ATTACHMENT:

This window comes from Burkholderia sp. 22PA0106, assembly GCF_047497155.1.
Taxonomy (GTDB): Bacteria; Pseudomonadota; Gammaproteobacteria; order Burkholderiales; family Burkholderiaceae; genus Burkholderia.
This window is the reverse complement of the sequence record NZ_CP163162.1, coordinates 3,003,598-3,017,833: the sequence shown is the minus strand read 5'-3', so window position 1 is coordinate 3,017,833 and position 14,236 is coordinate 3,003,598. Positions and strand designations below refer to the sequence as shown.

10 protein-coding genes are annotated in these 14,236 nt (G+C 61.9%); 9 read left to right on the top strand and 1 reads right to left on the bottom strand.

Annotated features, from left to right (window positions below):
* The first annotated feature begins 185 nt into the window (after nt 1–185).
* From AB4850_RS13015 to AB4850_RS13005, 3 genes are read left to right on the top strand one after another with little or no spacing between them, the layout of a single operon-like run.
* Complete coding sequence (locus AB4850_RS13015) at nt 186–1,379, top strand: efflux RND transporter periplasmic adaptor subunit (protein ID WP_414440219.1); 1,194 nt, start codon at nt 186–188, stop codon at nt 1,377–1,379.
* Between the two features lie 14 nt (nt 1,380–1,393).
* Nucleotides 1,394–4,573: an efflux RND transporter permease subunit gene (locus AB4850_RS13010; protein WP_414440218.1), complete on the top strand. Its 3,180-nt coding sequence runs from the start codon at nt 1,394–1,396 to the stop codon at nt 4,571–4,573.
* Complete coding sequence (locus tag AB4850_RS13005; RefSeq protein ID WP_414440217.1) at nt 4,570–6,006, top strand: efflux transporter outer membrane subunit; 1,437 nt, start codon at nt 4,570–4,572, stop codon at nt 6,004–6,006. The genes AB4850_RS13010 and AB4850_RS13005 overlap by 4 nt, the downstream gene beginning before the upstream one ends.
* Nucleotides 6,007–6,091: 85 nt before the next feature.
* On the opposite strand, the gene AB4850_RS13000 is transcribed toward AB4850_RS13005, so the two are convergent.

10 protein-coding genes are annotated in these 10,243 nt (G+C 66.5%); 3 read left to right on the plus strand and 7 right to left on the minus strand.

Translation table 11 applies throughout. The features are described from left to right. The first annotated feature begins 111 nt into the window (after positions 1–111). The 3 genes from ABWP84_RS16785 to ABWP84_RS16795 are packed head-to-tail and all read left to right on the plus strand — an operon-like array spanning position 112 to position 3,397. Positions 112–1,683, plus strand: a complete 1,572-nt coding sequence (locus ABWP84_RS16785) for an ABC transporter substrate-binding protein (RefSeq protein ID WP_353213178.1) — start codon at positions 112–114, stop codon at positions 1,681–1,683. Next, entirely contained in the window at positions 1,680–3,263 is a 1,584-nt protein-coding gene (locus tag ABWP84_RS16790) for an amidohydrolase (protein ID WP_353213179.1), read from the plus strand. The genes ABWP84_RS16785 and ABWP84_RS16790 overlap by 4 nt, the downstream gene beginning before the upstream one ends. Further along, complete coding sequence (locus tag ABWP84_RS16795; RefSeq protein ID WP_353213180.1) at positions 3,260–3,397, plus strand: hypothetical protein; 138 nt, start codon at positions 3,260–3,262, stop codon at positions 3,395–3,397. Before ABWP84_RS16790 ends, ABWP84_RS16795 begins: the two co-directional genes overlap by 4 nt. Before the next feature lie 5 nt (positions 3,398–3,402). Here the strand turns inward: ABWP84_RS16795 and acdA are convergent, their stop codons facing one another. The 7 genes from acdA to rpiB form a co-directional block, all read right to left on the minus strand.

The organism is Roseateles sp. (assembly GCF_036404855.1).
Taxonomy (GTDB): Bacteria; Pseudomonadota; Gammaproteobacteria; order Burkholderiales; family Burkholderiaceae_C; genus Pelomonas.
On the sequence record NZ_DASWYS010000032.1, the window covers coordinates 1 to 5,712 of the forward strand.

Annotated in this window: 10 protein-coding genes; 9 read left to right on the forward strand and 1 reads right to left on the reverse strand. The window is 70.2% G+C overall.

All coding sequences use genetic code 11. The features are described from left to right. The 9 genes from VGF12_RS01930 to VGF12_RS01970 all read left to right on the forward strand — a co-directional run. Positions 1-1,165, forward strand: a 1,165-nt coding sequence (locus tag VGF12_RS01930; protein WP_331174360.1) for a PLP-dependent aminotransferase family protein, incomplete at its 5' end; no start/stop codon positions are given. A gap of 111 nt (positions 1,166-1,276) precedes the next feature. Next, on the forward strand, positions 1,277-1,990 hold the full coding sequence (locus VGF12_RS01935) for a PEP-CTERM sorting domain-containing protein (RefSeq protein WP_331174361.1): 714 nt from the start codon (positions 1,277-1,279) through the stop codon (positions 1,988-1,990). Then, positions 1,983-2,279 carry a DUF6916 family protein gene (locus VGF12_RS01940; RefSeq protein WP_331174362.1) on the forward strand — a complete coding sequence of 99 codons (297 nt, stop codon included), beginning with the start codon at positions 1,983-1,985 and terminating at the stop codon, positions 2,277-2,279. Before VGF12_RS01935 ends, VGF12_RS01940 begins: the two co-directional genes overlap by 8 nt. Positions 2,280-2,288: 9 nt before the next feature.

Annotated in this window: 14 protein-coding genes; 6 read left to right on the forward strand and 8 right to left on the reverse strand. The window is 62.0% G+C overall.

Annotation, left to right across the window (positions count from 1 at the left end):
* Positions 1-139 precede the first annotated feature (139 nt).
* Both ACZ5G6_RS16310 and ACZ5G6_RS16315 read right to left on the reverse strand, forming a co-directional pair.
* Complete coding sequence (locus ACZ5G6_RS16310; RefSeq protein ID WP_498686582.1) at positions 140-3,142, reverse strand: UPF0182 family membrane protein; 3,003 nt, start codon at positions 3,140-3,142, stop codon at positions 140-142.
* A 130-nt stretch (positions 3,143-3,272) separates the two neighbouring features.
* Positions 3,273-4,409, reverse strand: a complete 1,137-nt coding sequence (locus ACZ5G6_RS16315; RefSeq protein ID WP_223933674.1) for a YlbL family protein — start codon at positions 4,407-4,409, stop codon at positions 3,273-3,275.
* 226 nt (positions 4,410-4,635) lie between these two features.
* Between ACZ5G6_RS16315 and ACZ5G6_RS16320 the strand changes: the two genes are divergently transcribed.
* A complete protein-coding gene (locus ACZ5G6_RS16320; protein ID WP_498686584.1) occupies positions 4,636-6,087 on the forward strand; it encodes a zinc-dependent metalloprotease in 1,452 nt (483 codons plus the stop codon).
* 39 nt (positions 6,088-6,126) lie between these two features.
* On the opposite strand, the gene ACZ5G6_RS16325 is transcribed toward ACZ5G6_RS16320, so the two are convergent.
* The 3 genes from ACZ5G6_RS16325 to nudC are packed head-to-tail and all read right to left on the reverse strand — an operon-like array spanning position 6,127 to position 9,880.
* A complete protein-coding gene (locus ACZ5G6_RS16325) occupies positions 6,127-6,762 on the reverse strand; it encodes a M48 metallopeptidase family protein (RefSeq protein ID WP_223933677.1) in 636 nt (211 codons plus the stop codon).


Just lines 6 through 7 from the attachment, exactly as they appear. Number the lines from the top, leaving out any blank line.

* The first annotated feature begins 185 nt into the window (after nt 1–185).
* From AB4850_RS13015 to AB4850_RS13005, 3 genes are read left to right on the top strand one after another with little or no spacing between them, the layout of a single operon-like run.